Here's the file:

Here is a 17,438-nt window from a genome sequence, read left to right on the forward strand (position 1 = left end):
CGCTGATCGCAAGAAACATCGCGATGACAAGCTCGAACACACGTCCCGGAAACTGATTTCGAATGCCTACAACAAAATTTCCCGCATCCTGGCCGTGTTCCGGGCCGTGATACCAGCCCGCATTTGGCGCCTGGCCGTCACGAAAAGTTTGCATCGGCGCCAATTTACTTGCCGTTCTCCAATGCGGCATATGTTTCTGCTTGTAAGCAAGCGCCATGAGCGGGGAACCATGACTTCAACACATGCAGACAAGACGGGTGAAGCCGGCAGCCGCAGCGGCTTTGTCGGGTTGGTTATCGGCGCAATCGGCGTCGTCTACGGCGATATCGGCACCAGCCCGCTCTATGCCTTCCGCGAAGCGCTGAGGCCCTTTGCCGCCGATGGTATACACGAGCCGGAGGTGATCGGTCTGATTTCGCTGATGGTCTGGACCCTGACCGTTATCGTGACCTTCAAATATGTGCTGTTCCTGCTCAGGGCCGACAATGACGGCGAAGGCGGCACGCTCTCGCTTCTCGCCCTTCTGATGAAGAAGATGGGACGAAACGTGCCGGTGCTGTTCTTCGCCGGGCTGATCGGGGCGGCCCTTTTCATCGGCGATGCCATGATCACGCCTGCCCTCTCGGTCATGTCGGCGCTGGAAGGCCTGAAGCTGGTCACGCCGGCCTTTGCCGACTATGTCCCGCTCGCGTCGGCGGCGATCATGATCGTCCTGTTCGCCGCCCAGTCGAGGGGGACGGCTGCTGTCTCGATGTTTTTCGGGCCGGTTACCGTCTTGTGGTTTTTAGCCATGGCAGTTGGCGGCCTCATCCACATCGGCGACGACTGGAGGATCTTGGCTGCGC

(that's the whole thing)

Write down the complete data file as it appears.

Here is a 17,438-nt window from a genome sequence, read left to right on the forward strand (position 1 = left end):
CGCTGATCGCAAGAAACATCGCGATGACAAGCTCGAACACACGTCCCGGAAACTGATTTCGAATGCCTACAACAAAATTTCCCGCATCCTGGCCGTGTTCCGGGCCGTGATACCAGCCCGCATTTGGCGCCTGGCCGTCACGAAAAGTTTGCATCGGCGCCAATTTACTTGCCGTTCTCCAATGCGGCATATGTTTCTGCTTGTAAGCAAGCGCCATGAGCGGGGAACCATGACTTCAACACATGCAGACAAGACGGGTGAAGCCGGCAGCCGCAGCGGCTTTGTCGGGTTGGTTATCGGCGCAATCGGCGTCGTCTACGGCGATATCGGCACCAGCCCGCTCTATGCCTTCCGCGAAGCGCTGAGGCCCTTTGCCGCCGATGGTATACACGAGCCGGAGGTGATCGGTCTGATTTCGCTGATGGTCTGGACCCTGACCGTTATCGTGACCTTCAAATATGTGCTGTTCCTGCTCAGGGCCGACAATGACGGCGAAGGCGGCACGCTCTCGCTTCTCGCCCTTCTGATGAAGAAGATGGGACGAAACGTGCCGGTGCTGTTCTTCGCCGGGCTGATCGGGGCGGCCCTTTTCATCGGCGATGCCATGATCACGCCTGCCCTCTCGGTCATGTCGGCGCTGGAAGGCCTGAAGCTGGTCACGCCGGCCTTTGCCGACTATGTCCCGCTCGCGTCGGCGGCGATCATGATCGTCCTGTTCGCCGCCCAGTCGAGGGGGACGGCTGCTGTCTCGATGTTTTTCGGGCCGGTTACCGTCTTGTGGTTTTTAGCCATGGCAGTTGGCGGCCTCATCCACATCGGCGACGACTGGAGGATCTTGGCTGCGC